The strikes ordered by Biden seemed limited in scope, lowering chances of escalation
US President Joe Biden on Thursday ordered military airstrikes in eastern Syria against facilities belonging to Iran-backed militia, the Pentagon said. The airstrikes are a response to attacks against US targets in Iraq, on February 15, which resulted in five Americans being injured and killed a foreign contractor working for the US
The strikes ordered by Biden seemed limited in scope, lowering chances of escalation. The Biden administration chose to strike Syria and not Iraq, giving the Iraqi government a chance to investigate an attack on February 15 that wounded Americans.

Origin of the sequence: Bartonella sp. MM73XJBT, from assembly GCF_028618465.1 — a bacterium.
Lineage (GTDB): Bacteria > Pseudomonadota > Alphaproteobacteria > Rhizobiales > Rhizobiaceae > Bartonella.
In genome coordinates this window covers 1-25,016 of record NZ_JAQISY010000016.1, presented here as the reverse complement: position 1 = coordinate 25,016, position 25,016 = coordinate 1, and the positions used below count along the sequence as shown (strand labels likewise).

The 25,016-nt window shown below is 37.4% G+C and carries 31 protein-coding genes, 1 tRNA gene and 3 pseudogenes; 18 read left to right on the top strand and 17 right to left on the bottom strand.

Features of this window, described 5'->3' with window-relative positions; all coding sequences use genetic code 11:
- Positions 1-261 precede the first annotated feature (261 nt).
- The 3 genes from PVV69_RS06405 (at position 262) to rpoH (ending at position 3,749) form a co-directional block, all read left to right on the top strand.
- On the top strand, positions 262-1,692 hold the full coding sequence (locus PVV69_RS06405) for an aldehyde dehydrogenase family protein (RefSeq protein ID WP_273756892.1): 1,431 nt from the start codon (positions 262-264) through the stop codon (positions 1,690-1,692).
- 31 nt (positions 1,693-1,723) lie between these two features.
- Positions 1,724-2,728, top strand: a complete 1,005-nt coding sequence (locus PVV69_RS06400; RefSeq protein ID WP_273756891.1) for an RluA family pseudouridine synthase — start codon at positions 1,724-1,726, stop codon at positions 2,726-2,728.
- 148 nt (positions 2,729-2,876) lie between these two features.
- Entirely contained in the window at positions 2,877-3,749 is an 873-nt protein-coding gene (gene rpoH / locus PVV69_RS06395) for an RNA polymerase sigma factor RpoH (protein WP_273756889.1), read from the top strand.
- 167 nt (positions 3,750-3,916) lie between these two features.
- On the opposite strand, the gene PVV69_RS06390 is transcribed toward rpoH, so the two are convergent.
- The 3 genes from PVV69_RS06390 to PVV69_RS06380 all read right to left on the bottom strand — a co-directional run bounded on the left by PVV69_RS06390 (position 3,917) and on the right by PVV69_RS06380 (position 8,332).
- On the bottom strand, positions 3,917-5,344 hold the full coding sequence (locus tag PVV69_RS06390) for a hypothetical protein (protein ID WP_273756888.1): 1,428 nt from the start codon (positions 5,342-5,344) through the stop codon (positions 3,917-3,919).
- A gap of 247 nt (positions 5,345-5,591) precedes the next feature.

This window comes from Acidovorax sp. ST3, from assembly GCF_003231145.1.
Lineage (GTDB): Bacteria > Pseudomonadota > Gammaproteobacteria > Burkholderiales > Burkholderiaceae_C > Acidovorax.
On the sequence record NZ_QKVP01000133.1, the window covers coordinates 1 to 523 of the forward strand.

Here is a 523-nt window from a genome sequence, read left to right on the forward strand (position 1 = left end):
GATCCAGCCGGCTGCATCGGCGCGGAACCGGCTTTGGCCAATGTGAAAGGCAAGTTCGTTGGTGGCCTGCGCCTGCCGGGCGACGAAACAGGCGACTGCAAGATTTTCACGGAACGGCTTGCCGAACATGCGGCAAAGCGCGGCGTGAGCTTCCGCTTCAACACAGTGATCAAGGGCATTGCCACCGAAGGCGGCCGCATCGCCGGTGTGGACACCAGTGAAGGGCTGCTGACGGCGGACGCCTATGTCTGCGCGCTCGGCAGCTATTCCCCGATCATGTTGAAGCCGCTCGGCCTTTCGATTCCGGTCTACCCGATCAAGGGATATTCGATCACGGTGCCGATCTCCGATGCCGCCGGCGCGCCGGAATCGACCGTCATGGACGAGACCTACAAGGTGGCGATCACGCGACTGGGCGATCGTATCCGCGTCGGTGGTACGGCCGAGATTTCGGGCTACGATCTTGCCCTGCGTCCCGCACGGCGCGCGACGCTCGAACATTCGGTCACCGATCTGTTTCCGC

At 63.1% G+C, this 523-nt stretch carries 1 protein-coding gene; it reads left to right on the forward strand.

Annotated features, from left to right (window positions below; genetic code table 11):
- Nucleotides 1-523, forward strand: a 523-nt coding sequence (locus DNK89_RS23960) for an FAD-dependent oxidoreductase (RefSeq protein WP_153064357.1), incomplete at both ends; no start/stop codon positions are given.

A handful of militants were killed in the attacks carried out on Thursday, the Pentagon said.
Pentagon spokesman John Kirby said the strikes took place “at President Biden’s direction,” but drew criticism from a Democratic lawmaker.
“The operation sends an unambiguous message; President Biden will act to protect American coalition personnel. At the same time, we have acted in a deliberate manner that aims to de-escalate the overall situation in both Eastern Syria and Iraq,” Kirby told CNN. The Pentagon called the attack a “proportionate military response”. Defence Secretary Lloyd Austin said the targeted site was used by the same Iranian-backed Shia militias, that fired rockets at US targets, but wasn’t directly tied to the attacks on February 15.
The retaliation ordered by Biden is a signal that the US wanted to punish the militias, a US official said.
Relations between Iran and the US had soured ever since former president Donald Trump exited the 2015 nuclear deal in 2018. The two nations are now looking for a way to return to the nuclear deal.